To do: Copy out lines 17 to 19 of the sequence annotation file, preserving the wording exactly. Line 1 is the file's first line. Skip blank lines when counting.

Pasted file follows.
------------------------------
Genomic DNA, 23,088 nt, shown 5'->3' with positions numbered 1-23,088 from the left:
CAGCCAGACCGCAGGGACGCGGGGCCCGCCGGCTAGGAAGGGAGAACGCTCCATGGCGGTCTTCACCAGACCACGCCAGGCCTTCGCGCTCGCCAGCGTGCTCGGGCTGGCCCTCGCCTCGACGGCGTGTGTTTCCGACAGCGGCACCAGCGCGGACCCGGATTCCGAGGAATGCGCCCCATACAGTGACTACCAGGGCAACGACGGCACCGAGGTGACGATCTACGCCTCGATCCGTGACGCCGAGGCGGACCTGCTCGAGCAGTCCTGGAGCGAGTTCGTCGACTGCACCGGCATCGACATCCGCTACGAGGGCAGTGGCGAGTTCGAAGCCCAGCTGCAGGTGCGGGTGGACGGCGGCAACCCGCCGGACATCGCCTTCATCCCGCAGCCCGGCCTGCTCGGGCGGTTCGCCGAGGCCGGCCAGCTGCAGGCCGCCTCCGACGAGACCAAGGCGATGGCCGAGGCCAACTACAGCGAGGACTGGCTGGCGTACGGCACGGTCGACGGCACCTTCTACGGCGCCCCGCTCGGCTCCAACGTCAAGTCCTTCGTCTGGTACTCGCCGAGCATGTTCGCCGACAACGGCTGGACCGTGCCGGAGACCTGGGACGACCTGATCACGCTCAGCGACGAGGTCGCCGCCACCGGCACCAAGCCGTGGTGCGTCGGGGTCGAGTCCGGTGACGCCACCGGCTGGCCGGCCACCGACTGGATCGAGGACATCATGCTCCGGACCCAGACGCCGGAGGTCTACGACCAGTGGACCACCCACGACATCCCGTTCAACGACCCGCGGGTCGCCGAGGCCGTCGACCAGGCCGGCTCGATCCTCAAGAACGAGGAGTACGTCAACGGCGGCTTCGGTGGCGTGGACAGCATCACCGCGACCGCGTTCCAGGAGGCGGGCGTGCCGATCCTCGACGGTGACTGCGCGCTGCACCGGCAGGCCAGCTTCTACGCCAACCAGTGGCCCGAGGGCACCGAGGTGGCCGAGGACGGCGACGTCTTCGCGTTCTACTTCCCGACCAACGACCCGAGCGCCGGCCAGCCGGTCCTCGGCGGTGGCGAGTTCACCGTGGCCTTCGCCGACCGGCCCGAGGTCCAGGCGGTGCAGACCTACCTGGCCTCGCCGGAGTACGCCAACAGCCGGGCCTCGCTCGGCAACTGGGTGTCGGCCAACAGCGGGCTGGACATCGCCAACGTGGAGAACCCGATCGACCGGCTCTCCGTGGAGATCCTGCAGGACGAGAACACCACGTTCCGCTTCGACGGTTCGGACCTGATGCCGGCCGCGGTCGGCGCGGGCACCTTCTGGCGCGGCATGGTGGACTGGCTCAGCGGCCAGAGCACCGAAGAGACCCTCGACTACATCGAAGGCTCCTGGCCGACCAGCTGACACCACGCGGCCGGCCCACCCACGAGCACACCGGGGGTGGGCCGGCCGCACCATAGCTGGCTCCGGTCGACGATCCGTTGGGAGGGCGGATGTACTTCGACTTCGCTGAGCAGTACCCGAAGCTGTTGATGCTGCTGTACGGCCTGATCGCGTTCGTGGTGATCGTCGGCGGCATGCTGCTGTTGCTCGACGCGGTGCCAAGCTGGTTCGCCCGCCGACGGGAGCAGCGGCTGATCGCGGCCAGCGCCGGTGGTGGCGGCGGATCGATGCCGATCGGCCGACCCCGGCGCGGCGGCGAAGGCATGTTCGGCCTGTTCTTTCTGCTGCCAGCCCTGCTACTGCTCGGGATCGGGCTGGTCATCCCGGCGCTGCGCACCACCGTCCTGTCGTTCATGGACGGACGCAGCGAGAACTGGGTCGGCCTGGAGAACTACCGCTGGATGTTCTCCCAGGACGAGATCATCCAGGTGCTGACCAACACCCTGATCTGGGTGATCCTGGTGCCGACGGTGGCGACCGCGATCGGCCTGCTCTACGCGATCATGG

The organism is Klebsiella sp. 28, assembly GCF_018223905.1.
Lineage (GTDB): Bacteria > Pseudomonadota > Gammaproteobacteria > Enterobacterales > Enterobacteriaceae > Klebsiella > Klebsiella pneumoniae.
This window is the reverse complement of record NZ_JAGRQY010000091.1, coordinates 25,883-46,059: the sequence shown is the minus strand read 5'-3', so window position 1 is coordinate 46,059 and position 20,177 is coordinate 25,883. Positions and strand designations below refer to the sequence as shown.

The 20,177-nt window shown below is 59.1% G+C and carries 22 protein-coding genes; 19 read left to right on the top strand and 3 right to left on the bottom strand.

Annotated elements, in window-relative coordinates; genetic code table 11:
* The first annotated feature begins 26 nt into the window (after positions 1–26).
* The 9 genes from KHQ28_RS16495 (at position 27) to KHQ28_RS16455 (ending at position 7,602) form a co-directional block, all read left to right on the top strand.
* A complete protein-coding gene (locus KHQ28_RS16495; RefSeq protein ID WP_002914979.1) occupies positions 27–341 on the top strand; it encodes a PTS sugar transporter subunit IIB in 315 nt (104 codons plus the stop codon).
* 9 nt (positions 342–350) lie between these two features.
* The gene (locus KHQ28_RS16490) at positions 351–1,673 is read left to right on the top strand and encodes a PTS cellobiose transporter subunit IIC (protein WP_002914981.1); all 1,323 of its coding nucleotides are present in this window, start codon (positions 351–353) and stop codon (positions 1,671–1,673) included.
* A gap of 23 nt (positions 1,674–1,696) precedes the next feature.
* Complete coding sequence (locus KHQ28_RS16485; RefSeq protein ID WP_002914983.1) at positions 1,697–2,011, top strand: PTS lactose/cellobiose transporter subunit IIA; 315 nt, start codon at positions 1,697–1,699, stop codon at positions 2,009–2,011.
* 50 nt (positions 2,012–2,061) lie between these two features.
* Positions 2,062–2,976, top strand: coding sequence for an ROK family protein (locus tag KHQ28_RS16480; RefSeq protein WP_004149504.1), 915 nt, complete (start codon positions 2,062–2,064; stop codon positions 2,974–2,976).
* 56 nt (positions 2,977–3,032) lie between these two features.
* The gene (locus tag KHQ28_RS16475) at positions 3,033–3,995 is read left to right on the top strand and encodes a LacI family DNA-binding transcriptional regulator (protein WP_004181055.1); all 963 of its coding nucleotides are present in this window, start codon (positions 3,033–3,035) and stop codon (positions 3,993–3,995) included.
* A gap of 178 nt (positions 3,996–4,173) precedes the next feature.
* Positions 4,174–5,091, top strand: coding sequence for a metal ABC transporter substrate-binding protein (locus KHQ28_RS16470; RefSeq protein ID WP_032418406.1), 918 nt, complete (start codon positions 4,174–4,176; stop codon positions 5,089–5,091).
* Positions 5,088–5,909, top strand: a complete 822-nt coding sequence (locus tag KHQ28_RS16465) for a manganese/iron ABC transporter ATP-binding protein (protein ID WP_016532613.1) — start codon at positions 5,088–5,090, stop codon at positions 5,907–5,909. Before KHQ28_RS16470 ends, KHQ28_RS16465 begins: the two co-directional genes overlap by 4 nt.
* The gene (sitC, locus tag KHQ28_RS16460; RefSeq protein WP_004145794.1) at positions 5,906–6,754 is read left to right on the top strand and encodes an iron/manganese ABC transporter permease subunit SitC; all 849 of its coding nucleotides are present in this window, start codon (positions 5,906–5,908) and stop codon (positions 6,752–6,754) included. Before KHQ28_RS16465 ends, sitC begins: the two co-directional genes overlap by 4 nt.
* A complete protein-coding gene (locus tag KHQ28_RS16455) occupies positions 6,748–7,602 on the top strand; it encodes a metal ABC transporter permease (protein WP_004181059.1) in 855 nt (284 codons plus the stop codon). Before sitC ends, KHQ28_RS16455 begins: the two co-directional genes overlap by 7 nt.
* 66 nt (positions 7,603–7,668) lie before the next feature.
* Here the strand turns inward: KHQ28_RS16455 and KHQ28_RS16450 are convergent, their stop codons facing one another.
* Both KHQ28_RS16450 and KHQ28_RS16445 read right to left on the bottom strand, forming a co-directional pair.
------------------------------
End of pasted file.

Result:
* 56 nt (positions 2,977–3,032) lie between these two features.
* The gene (locus tag KHQ28_RS16475) at positions 3,033–3,995 is read left to right on the top strand and encodes a LacI family DNA-binding transcriptional regulator (protein WP_004181055.1); all 963 of its coding nucleotides are present in this window, start codon (positions 3,033–3,035) and stop codon (positions 3,993–3,995) included.
* A gap of 178 nt (positions 3,996–4,173) precedes the next feature.